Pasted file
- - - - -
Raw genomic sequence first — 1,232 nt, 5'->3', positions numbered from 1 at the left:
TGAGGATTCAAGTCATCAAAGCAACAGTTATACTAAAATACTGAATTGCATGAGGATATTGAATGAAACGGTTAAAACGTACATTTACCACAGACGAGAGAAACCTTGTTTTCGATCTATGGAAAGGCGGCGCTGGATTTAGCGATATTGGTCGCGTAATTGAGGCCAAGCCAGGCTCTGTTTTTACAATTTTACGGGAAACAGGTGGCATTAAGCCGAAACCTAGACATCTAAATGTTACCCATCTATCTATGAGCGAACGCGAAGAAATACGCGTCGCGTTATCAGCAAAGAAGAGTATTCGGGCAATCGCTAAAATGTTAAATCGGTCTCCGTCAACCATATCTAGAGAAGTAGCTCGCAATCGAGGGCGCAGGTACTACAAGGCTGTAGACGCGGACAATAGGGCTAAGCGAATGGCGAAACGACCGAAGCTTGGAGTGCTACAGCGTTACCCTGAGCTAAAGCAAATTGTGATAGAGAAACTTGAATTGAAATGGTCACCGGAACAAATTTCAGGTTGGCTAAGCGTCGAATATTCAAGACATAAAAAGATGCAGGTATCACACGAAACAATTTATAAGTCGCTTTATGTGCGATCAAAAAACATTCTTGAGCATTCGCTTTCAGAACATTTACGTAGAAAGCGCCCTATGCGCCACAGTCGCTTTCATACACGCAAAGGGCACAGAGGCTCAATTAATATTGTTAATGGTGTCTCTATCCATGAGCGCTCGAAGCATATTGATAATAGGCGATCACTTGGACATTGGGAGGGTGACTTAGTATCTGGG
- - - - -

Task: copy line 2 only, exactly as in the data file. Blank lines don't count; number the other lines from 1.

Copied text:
TGAGGATTCAAGTCATCAAAGCAACAGTTATACTAAAATACTGAATTGCATGAGGATATTGAATGAAACGGTTAAAACGTACATTTACCACAGACGAGAGAAACCTTGTTTTCGATCTATGGAAAGGCGGCGCTGGATTTAGCGATATTGGTCGCGTAATTGAGGCCAAGCCAGGCTCTGTTTTTACAATTTTACGGGAAACAGGTGGCATTAAGCCGAAACCTAGACATCTAAATGTTACCCATCTATCTATGAGCGAACGCGAAGAAATACGCGTCGCGTTATCAGCAAAGAAGAGTATTCGGGCAATCGCTAAAATGTTAAATCGGTCTCCGTCAACCATATCTAGAGAAGTAGCTCGCAATCGAGGGCGCAGGTACTACAAGGCTGTAGACGCGGACAATAGGGCTAAGCGAATGGCGAAACGACCGAAGCTTGGAGTGCTACAGCGTTACCCTGAGCTAAAGCAAATTGTGATAGAGAAACTTGAATTGAAATGGTCACCGGAACAAATTTCAGGTTGGCTAAGCGTCGAATATTCAAGACATAAAAAGATGCAGGTATCACACGAAACAATTTATAAGTCGCTTTATGTGCGATCAAAAAACATTCTTGAGCATTCGCTTTCAGAACATTTACGTAGAAAGCGCCCTATGCGCCACAGTCGCTTTCATACACGCAAAGGGCACAGAGGCTCAATTAATATTGTTAATGGTGTCTCTATCCATGAGCGCTCGAAGCATATTGATAATAGGCGATCACTTGGACATTGGGAGGGTGACTTAGTATCTGGG